Serum AMH concentrations are increased in some patients with ovarian granulosa cell tumors, which comprise approximately 10% of ovarian tumors. AMH, along with related tests including inhibin A and B (INHA / Inhibin A, Tumor Marker, Serum; INHB / Inhibin B, Serum; INHAB / Inhibin A and B, Tumor Marker, Serum), estradiol (EEST / Estradiol, Serum), and cancer antigen 125 (CA25 / Cancer Antigen 125 [CA 125], Serum), can be useful for diagnosing and monitoring these patients. 

Reference Range Information
Males
<2 years:  18-283 ng/mL
2-12 years:  8.9-109 ng/mL
>12 years:  <13 ng/mL
 
Females
<3 years:  0.11-4.2 ng/mL
3-6 years:  0.21-4.9 ng/mL
7-11 years:  0.36-5.9 ng/mL
12-14 years:  0.49-6.9 ng/mL
15-19 years:  0.62-7.8 ng/mL
20-24 years:  1.2-12 ng/mL
25-29 years:  0.89-9.9 ng/mL
30-34 years:  0.58-8.1 ng/mL
35-39 years:  0.15-7.5 ng/mL
40-44 years:  0.03-5.5 ng/mL
45-50 years:  <2.6 ng/mL
51-55 years:  <0.88 ng/mL
>55 years:  <0.03 ng/mL
Interpretation

Menopausal women or women with premature ovarian failure of any cause, including after cancer chemotherapy, have very low antimullerian hormone (AMH) levels.

While the optimal AMH concentrations for predicting response to in vitro fertilization are still being established, it is accepted that AMH concentrations in the perimenopausal to menopausal range indicate minimal to absent ovarian reserve. Depending on patient age, ovarian stimulation is likely to fail in such patients.

AMH may be used as a surrogate to antral follicle count (AFC) at day 2 to 4 of the menstrual cycle to determine ovarian reserve. Women with an AFC greater than 15 are identified as having high ovarian reserve. In this context a Roche AMH concentration greater than 1.77 ng/mL at day 2 to 4 of the menstrual cycle, identified women with an AFC greater than 15 with 88.3% sensitivity and 68.3% specificity.(1)

Controlled ovarian stimulation (COS) with exogenous gonadotropin is an essential step of in-vitro fertilization (IVF) protocols. Using the Roche AMH assay, a cut-off of 2.10 ng/mL is correlated with the response categories in women undergoing COS using a gonadotropin-releasing hormone antagonist protocol. A 2.10 ng/mL cutoff provided reliable prediction of hyper-response to COS(2). Sensitivity for the detection of hyperresponsive individuals was 81.3%, and the negative predictive value for ruling out hyperresponse was 96.6%. The 2.10 ng/mL cutoff identified 88.9% of patients with a poor response.(2)

In patients with polycystic ovarian syndrome, AMH concentrations may be 2- to 5-fold higher than age-appropriate reference range values. Such high levels predict anovulatory and irregular cycles.

In children with intersex conditions, an AMH result above the normal female range is predictive of the presence of testicular tissue, while an undetectable value suggests its absence.

In boys suspected of cryptorchidism, a measurable AMH concentration is predictive of undescended testes, while an undetectable value is highly suggestive of anorchia or functional failure.

Klinefelter syndrome is characterized by accelerated germ cell depletion and occurs in approximately 10% to 12% of men presenting with nonobstructive azoospermia. In these patients, serum AMH concentrations are within the reference interval until puberty and thereafter, AMH concentrations decline to abnormally low or undetectable.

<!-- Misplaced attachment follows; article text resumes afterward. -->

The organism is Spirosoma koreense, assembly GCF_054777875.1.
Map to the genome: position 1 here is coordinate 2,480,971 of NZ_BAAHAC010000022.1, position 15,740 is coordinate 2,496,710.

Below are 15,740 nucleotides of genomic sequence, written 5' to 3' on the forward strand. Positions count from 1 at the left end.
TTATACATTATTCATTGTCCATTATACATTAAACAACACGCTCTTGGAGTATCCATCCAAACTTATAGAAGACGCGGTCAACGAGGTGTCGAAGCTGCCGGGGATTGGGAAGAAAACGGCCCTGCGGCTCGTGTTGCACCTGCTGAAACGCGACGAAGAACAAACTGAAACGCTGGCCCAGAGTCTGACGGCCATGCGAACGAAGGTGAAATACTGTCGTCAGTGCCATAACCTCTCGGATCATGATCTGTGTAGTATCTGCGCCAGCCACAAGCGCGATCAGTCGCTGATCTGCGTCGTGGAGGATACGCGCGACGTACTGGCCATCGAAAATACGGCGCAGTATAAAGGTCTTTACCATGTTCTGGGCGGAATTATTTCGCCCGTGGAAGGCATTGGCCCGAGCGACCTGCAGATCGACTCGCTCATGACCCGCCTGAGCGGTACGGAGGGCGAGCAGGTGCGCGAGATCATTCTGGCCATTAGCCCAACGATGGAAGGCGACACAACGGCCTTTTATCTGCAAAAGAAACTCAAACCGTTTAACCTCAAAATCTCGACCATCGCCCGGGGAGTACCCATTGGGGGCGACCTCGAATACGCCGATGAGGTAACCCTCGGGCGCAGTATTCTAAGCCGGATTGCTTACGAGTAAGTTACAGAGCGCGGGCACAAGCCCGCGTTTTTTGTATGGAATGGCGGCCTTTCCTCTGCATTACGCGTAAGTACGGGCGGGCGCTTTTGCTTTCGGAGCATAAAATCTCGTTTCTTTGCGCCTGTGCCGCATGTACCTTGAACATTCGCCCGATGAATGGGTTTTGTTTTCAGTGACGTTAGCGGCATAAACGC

Pubertal delay and congenital hypogonadotropic hypogonadism (HH) share the same clinical manifestation of delayed sexual maturation in prepubertal boys. Levels of gonadotropin and testosterone are very low in prepubertal boys and therefore have little clinical significance; thus, AMH measurements are useful in the differential diagnosis of pubertal delay and congenital HH. In patients with congenital HH, AMH concentrations are abnormally low; while in pubertal delay AMH concentrations will be within the prepubertal reference interval.

Granulosa cell tumors of the ovary may secrete AMH, inhibin A, and inhibin B. Elevated levels of any of these markers can indicate the presence of such a neoplasm in a woman with an ovarian mass. Levels should fall with successful treatment. Rising levels indicate tumor recurrence or progression.

Outreach CPTs
CPT Modifier
(if needed)
Quantity Description Comments
​83520
Synonyms/Keywords
Mullerian inhibiting factor (MIF), Mullerian-inhibiting hormone (MIH), Mullerian-inhibiting substance (MIS)​
Ordering Applications
Ordering Application Description
​Centricity ​Antimullerian Hormone (AMH1)
​Cerner Antimullerian Hormone (AMH1)
​COM ​Antimullerian Hormone, Serum
​Portal​Antimullerian Hormone (AMH1)
If the ordering application you are looking for is not listed, contact your local laboratory for assistance.
Specimen Requirements
Specimen Type Preferred Container/Tube Acceptable Container/Tube Specimen Volume Specimen Minimum Volume
(allows for 1 repeat)
Pediatric Minimum Volume
(no repeat)
Serum​ Serum Separator Tube (SST) ​Red Top Tube (RTT) 1 mL 0.75 mL
Collection Processing

​For 12 hours before specimen collection do not take multivitamins or dietary supplements containing biotin (vitamin B7), which is commonly found in hair, skin, and nail supplements and multivitamins. 

Specimen Stability Information
Specimen Type Temperature Time
​Serum ​ ​Refrigerated (preferred) 7 days
​Frozen ​180 days
​Ambient​7 days
Rejection Criteria
​Gross Hemolysis​Reject-acceptable to 1000 mg/dL
​Gross Icterus​Reject-acceptable to 66 mg/dL

 

Interference

​Interference was observed at biotin concentrations above 30 ng/mL.  Samples should not be taken from patients receiving therapy with high biotin doses until at least 12 hours following the last biotin administration.

The following drugs may interfere with this test:  Cetrotide, Ovitrelle, Endometrin and Follistatin:  do not use this test to analyze samples from patients who have received 1 or more of these products within 1 to 2 weeks of testing.